Results that should be returned. Every effort should be made to offer results that are clinically actionable, valid and urgent because there is a clear benefit to the return and to not return the result could lead to harm to the participant (even though the harm does not arise directly from research activities). Examples: very high calcium levels, highly elevated liver function test results, positive results for reportable STDs.
Results that are clinically actionable and non-urgent should be offered to participants unless the return of those results is not feasible and taking into consideration the timing of the return. Examples: BRCA1 pathogenic variant, a mildly elevated cholesterol level or modestly elevated liver function test, a systolic blood pressure that is in the upper limit of normal, a slow but steady increase in blood chemistry values.
Other results. Researchers have the discretion to choose to offer other results to participants. Examples: non-actionable genetic results, clinical test results in the normal range, experimental and/or uncertain results. In these circumstances, the IRB will determine whether their return should be permitted according to IRB criteria for approval. This decision is made by assessing whether the risks to participants have been minimized by the disclosure plan and whether the risks of return are reasonable in relation to anticipated benefits, if any, to subjects, and the importance of the knowledge that may be expected to result. In making this assessment the IRB takes into consideration the validity of the result, feasibility, timing of the return and potential costs to participants, and risks associated with the return of the results such as misuse or misunderstanding of the information, psychological stress, and impact on family relationships.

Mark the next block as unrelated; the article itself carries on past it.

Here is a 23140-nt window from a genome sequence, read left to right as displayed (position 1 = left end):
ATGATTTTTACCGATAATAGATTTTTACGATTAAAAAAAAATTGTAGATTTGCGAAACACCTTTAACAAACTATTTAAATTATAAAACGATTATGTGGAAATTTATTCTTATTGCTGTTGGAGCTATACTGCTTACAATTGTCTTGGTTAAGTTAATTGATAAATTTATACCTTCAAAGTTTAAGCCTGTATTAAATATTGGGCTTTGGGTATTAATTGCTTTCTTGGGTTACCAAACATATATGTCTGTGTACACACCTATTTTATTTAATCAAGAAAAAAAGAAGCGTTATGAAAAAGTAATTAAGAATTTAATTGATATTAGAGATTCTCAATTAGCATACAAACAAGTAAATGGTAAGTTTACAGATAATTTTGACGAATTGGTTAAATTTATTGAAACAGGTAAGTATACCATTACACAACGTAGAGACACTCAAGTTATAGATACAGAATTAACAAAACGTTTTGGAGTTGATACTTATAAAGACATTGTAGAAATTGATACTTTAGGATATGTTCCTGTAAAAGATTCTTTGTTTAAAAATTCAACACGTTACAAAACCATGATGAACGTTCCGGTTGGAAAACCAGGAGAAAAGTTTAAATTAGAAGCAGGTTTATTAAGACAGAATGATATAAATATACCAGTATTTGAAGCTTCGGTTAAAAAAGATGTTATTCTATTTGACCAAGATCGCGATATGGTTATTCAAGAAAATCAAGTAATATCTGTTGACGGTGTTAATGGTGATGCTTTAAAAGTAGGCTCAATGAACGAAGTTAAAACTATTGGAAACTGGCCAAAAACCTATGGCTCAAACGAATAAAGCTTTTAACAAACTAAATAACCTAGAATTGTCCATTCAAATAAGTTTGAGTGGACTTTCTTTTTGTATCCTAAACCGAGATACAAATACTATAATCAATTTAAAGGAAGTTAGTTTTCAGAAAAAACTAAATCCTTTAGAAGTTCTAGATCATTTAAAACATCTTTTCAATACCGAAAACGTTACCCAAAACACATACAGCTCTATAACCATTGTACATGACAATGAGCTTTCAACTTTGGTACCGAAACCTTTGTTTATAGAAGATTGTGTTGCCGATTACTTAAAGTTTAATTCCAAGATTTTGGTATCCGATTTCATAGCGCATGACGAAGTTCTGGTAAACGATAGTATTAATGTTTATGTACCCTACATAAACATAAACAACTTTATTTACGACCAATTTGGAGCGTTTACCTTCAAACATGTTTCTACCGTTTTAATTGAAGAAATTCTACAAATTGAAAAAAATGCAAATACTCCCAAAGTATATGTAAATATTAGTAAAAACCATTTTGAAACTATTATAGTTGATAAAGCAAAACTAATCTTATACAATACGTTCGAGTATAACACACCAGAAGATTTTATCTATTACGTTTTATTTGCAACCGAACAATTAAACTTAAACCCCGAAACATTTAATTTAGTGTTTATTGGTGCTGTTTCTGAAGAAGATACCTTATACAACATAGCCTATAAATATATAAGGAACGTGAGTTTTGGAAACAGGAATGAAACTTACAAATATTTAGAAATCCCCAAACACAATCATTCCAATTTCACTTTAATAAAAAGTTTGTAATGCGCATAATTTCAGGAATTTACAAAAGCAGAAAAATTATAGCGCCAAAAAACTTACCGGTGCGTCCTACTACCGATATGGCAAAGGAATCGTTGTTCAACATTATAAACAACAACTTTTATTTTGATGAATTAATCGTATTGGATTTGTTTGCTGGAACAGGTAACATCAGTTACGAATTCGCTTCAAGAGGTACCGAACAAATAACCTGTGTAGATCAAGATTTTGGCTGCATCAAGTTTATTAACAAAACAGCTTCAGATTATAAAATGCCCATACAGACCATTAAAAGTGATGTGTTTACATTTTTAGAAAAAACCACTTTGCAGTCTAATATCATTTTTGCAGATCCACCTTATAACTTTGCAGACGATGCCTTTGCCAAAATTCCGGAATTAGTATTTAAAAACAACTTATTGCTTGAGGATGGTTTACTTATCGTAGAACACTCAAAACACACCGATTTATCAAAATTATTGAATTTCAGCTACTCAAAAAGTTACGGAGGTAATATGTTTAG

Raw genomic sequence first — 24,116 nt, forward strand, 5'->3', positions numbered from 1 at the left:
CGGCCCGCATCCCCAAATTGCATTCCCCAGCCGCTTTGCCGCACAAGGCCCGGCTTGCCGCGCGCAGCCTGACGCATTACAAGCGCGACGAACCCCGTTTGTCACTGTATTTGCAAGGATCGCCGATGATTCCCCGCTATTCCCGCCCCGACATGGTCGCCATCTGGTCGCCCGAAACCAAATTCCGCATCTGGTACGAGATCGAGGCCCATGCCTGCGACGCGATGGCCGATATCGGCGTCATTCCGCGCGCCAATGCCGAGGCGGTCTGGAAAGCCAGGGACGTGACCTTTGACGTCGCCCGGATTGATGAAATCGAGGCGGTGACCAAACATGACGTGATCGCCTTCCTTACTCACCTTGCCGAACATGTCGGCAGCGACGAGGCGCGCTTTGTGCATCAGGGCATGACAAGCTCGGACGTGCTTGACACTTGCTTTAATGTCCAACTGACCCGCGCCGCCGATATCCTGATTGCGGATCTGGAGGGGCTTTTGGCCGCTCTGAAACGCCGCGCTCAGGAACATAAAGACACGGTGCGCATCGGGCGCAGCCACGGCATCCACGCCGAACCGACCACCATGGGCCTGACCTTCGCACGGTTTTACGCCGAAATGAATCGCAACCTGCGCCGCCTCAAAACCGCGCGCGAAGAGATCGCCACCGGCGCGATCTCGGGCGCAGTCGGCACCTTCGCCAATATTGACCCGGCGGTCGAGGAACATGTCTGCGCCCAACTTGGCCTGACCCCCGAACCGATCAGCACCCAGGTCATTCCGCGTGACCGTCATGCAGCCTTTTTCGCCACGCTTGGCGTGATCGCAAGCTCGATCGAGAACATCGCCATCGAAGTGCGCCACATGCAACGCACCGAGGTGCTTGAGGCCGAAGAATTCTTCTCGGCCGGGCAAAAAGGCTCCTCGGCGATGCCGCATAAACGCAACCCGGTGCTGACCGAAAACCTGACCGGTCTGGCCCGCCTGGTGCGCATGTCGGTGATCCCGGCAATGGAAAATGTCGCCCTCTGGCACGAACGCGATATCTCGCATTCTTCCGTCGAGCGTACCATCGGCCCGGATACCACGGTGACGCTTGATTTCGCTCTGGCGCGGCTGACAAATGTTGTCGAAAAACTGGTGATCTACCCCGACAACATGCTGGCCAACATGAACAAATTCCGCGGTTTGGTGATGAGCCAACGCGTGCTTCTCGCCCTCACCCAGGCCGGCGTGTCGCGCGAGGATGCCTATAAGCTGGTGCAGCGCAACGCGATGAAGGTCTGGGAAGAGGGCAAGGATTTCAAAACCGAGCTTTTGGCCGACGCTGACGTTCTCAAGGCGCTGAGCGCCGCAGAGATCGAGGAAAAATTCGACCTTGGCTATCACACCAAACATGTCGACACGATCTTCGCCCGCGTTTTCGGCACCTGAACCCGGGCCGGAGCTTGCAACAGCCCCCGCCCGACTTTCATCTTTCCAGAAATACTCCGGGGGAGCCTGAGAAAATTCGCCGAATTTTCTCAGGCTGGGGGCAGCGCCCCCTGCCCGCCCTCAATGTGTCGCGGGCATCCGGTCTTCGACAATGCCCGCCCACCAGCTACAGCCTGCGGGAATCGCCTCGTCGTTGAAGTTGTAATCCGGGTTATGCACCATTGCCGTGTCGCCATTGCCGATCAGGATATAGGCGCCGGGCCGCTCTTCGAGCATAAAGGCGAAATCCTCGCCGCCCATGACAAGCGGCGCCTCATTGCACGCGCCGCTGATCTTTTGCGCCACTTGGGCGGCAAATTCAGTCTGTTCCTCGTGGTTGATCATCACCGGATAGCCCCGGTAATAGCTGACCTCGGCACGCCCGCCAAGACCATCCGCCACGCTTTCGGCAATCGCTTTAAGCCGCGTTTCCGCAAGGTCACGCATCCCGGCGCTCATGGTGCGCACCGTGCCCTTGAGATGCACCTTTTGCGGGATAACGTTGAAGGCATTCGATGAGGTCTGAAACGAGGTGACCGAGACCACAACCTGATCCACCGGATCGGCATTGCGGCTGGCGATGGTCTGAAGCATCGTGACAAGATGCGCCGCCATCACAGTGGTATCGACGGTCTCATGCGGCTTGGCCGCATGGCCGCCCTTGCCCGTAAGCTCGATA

Exceptions. The IRB may approve exceptions to the requirements of this framework on a case-by-case basis after careful consideration of the risks and benefits as described above. A possible exception could occur if the IRB were to determine that the return of certain clinically actionable, valid and non-urgent would be detrimental to the study participants even if it is feasible to return the result. For example, providing a clinical diagnosis could become a safety concern for emotionally distressed participants with various mental health conditions. Another possible exception could be that the IRB identifies results that do not fit the definition of clinically actionable and yet are important to the well-being of the participants.